Results of a new study may one day help scientists learn how to enhance a naturally occurring mechanism in the brain that promotes resilience to psychological stress. Researchers funded by the National Institutes of Health’s National Institute of Mental Health (NIMH) found that, in a mouse model, the ability to adapt to stress is driven by a distinctly different molecular mechanism than is the tendency to be overwhelmed by stress. The researchers mapped out the mechanisms – components of which also are present in the human brain – that govern both kinds of responses.
In humans, stress can play a major role in the development of several mental illnesses, including post-traumatic stress disorder and depression. A key question in mental health research is: Why are some people resilient to stress, while others are not" This research indicates that resistance is not simply a passive absence of vulnerability mechanisms, as was previously thought; it is a biologically active process that results in specific adaptations in the brain’s response to stress.
Results of the study were published online in Cell, on October 18, by Vaishnav Krishnan, Ming-Hu Han, PhD, Eric J. Nestler, MD, PhD, and colleagues from the University of Texas Southwestern Medical Center, Harvard University, and Cornell University.
Vulnerability was measured through behaviors such as social withdrawal after stress was induced in mice by putting them in cages with bigger, more aggressive mice. Even a month after the encounter, some mice were still avoiding social interactions with other mice – an indication that stress had overwhelmed them – but most adapted and continued to interact, giving researchers the opportunity to examine the biological underpinnings of the protective adaptations.
“We now know that the mammalian brain can launch molecular machinery that promotes resilience to stress, and we know what several major components are. This is an excellent indicator that there are similar mechanisms in the human brain,” said NIMH Director Thomas R. Insel, MD.
Looking at a specific part of the brain, the researchers found differences in the rate of impulse-firing by cells that make the chemical messenger dopamine. Vulnerable mice had excessive rates of impulse-firing during stressful situations. But adaptive mice maintained normal rates of firing because of a protective mechanism – a boost in activity of channels that allow the mineral potassium to flow into the cells, dampening their firing rates.
Higher rates of impulse-firing in the vulnerable mice led to more activity of a protein called BDNF, which had been linked to vulnerability in previous studies by the same researchers. With their comparatively lower rates of impulse-firing, the resistant mice did not have this increase in BDNF activity, another factor that contributed to resistance.
The scientists found that these mechanisms occurred in the reward area of the brain, which promotes repetition of acts that ensure survival. The areas involved were the VTA (ventral tegmental area) and the NAc (nucleus accumbens).
In a series of experiments, the scientists extended their findings to provide a progressively larger picture of the vulnerability and resistance mechanisms. They used a variety of approaches to test the findings, strengthening their validity.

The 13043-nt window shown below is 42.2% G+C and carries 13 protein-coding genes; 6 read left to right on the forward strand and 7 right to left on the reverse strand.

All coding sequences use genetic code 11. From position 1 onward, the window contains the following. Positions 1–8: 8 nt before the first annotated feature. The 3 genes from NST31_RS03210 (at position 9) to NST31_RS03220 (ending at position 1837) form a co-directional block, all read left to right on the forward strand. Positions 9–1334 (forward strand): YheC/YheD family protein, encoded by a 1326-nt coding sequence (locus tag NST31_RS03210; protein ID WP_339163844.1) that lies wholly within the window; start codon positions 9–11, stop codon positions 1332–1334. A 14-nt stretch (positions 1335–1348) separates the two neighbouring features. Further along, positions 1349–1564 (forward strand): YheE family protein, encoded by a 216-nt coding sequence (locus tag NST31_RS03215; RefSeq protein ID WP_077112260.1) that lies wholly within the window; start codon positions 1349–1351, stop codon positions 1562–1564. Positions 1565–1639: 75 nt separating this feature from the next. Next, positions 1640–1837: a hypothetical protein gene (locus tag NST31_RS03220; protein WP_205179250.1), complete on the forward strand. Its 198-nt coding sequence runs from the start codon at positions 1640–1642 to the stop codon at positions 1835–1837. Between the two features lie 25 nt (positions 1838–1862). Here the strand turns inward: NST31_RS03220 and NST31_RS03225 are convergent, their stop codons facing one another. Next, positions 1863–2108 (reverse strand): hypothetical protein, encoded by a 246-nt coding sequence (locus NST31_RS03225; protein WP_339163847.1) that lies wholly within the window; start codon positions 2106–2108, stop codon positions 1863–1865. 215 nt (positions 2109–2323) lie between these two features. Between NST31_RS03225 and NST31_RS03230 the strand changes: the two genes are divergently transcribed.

“The extensiveness and thoroughness of their research enabled these investigators to make a very strong case for their hypothesis,” Insel said.
For example, the researchers showed that the excess BDNF protein in vulnerable mice originated in the VTA, rather than in the NAc. Chemical signals the protein sent from the VTA to the NAc played an essential role in making the mice vulnerable. Blocking the signals with experimental compounds turned vulnerable mice into resistant mice.
The scientists also conducted a genetic experiment which showed that, in resistant mice, many more genes in the VTA than in the NAc went into action in stressful situations, compared with vulnerable mice. Gene activity governs a host of biochemical events in the brain, and the results of this experiment suggest that genes in the VTA of resilient mice are working hard to offset mechanisms that promote vulnerability.
Another component of the study revealed that mice with a naturally occurring variation in part of the gene that produces the BDNF protein are resistant to stress. The variation results in lower production of BDNF, consistent with the finding that low BDNF activity promotes resilience.
The scientists also examined brain tissue of deceased people with a history of depression, and compared it with brain tissue of mice that showed vulnerability to stress. In both cases, the researchers found higher-than-average BDNF protein in the brain’s reward areas, offering a potential biological explanation of the link between stress and depression.
“The fact that we could increase these animals’ ability to adapt to stress by blocking BDNF and its signals means that it may be possible to develop compounds that improve resilience. This is a great opportunity to explore potential ways of increasing stress-resistance in people faced with situations that might otherwise result in post-traumatic stress disorder, for example,” said Nestler.
“But it doesn’t happen in a vacuum. Blocking BDNF at certain stages in the process could perturb other systems in negative ways. The key is to identify safe ways of enhancing this protective resilience machinery,” Nestler added.
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